This fall, I’ve known six people who have died.
None of them were close to me. I was a secondary mourner for all of these deaths: a cousin-in-law’s brother-in-law, a great aunt and great uncle I had never known well, an old friend’s father, and my aunt’s parents, who both died in the same month.
I didn’t go to my great uncle’s funeral, or my great aunt’s, though I would have, if I hadn’t been overwhelmed. Our family returns to Nebraska for funerals, Nebraska our happy hunting ground (literally for some), our blue heaven.
I went to my friend’s father’s funeral. Well, the event at which I clenched my stomach to keep from crying, and felt my body puff up with pain, secondary pain, holding a paper plate of grapes and yogurt dip and seeing people you’ve known forever broken by one of the things that breaks absolutely everyone and then driving away telling yourself you did what you could though now they have to have Thanksgiving this year without their dad.
My aunt is one of the most hospitable, thoughtful people I know.
Her parents died just weeks apart.
Yes, they were elderly and unwell.
That didn’t mean I couldn’t taste her grief from the front of the church.
Here’s where I’m going to throw my mom under the bus: I was up, dressed in black, and walking in the church door at exactly 9 am, when I ran into absolutely no one because the visitation started at 9, not the funeral.
Being on time is an odd condition for me, and I never know what to do with myself.
I was there for immediate family time, when I was merely the niece of the deceased’s daughter.
But I took a few more steps in, and turned a corner, and my uncle was crouched down with his granddaughter and I’ve already used so many relative descriptions you’re now like who are these people anyway, but they’re important people in my family.
The little girl had eyes blown open in distress.
“People just kind of lost it,” my uncle said. “So I was taking her away for a minute.”
I crouched down, too, and said hi. “Your grandpa died. It’s very sad,” I said.
Little girl was not comforted by this, at least partly because it wasn’t a comforting thing to say. But she didn’t freak out, either.
A funeral is being in the room with the dead person until it sinks into your subconscious, your still living bones: this person is dead.
Like, really dead.
No, they’re gone, and no one can fix it.
No money, no wishes, no genie, no new diet, no anti-aging serum, no exercise regimen, no drug will make the person not dead.
I went around saying hi, watching the memorial slideshow, and generally feeling like a lost sock, until my mom arrived and I could accuse her of lying to me about the time of the funeral.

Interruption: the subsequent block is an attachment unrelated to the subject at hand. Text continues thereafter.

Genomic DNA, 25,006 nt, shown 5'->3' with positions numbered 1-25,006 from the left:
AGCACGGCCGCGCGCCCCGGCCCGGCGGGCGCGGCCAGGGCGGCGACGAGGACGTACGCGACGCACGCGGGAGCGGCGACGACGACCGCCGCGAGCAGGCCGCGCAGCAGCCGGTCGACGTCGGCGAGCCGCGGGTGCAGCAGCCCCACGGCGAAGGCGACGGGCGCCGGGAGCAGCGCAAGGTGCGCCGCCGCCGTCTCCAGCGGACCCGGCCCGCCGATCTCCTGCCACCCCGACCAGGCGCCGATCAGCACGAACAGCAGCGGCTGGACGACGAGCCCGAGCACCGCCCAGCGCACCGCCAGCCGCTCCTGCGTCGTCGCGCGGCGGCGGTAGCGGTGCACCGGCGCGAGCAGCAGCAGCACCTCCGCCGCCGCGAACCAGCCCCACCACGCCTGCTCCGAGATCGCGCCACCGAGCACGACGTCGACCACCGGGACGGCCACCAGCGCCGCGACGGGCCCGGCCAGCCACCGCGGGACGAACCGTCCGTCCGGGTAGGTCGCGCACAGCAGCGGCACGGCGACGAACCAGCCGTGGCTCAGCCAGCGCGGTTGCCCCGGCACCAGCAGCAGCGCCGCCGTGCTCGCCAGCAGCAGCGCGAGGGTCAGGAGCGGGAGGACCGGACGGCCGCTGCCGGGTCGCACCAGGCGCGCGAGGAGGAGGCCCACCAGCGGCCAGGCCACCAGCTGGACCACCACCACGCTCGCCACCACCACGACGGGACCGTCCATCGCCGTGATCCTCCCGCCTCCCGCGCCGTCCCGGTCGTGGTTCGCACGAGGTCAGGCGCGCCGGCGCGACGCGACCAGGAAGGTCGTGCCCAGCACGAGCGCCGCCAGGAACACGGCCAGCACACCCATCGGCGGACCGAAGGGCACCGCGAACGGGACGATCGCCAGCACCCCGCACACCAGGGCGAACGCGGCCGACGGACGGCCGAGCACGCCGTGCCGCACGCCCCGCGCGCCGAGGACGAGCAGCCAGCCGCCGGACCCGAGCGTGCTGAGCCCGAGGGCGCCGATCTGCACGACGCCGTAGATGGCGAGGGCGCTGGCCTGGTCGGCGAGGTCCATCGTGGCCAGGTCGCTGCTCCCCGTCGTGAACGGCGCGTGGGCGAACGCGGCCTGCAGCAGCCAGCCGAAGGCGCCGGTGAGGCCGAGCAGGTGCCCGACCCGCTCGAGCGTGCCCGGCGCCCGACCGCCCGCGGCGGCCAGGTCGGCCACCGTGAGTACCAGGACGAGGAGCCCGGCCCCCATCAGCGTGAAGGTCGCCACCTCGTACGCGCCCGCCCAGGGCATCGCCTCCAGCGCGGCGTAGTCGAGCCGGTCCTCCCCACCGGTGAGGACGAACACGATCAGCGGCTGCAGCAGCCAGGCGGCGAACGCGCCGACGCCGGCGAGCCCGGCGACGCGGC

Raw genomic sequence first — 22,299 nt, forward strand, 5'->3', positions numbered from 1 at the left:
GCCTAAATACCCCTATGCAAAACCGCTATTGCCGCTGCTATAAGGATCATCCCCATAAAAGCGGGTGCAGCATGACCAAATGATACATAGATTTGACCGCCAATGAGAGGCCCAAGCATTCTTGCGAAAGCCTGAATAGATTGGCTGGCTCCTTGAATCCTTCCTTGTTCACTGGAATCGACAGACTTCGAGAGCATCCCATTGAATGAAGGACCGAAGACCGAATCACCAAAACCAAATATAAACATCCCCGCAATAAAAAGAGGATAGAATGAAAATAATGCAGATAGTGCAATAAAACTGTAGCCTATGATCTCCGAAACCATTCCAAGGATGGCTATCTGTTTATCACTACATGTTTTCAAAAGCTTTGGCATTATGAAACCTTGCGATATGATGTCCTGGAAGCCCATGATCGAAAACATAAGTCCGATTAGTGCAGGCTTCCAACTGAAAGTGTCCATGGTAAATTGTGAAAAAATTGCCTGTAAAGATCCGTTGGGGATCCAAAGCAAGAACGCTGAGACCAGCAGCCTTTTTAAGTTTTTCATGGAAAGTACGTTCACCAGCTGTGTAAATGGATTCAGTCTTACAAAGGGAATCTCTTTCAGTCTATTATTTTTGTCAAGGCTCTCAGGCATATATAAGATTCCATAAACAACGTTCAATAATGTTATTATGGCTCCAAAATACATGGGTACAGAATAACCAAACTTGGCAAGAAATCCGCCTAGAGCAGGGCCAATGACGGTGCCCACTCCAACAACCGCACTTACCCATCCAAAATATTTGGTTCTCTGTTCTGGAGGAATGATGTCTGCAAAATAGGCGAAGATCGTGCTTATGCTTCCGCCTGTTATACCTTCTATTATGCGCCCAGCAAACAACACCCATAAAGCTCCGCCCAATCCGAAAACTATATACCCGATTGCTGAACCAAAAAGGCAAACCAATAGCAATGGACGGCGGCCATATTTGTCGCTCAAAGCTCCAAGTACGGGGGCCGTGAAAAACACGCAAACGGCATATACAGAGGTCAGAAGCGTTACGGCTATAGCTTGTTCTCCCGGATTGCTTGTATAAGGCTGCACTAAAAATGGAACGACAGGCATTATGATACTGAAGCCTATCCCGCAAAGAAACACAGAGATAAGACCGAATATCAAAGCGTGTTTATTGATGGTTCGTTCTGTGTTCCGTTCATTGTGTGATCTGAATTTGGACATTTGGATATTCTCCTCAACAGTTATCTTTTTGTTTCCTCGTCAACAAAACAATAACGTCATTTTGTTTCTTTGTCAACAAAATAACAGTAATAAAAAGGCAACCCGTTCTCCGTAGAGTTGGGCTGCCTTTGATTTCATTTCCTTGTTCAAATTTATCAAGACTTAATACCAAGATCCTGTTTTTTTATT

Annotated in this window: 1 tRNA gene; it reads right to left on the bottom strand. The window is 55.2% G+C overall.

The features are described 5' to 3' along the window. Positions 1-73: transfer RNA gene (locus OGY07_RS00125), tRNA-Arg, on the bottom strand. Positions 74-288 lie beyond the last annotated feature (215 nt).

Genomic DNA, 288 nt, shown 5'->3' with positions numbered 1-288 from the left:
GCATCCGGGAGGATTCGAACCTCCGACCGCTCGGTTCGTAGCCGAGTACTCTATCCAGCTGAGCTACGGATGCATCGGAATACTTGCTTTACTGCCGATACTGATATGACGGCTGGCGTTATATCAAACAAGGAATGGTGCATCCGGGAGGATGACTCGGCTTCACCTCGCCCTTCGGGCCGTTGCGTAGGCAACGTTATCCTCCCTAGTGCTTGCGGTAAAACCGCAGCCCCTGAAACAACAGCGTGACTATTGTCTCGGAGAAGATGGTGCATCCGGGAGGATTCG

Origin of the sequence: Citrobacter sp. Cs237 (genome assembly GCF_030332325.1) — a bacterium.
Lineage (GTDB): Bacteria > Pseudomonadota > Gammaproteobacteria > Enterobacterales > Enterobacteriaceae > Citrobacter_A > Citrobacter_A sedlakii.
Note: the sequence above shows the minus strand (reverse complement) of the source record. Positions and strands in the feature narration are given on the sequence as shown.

My cousin read the same lesson I read at both my grandparents’ funerals, ye olde Ecclesiastes being all, oh, there’s a time for everything, a time to step in dog shit, a time to find a $20 bill. A time to have your leg amputated after a car accident, and a time to eat chocolate cake with cream cheese frosting.
A week later, Thanksgiving was clouded by a different kind of death. My stepsister is getting divorced. She and her daughter brought the dark cloud of divorce to the holiday. It seemed a bit darker to some of us because my parents separated at Thanksgiving 36 years ago.
I wanted very much to hug them and be with them and distract them and listen to them. On the other hand, I had begun to feel, emotionally, like I was traipsing through the deserts of Iraq through a maze of burn pits.
“I can tell my depression’s not that bad if I have bathed in the last few days,” my stepsister said.
“I can relate,” I said. Once I turn the water on, I can get it done.
We played badminton, if you could call hitting a birdie back and forth with no nets using tennis rackets “played badminton.”
We lost each other in the crowd at the city’s Christmas tree lighting ceremony.
My stepsister told me some terrible things her husband said to her.
We had plenty of mashed potatoes.
We went to the zoo. The penguins had several nests going. We watched them bite at each other. We watched them tick tock around like little fat metronomes. They all followed a zookeeper who brought a shovel down into their reserve snow and dumped it near them.
My niece said penguins were one of her favorite animals.
I remember when she was three she liked to lie in the grass and see the clouds, and she brought my dad a pine cone and begged him to help her plant it so she could see a tree grow.
2 thoughts on “Fall”
Dear Daughter: Being born in 1949 gives you a different perspective on funerals.
I’m sure. : (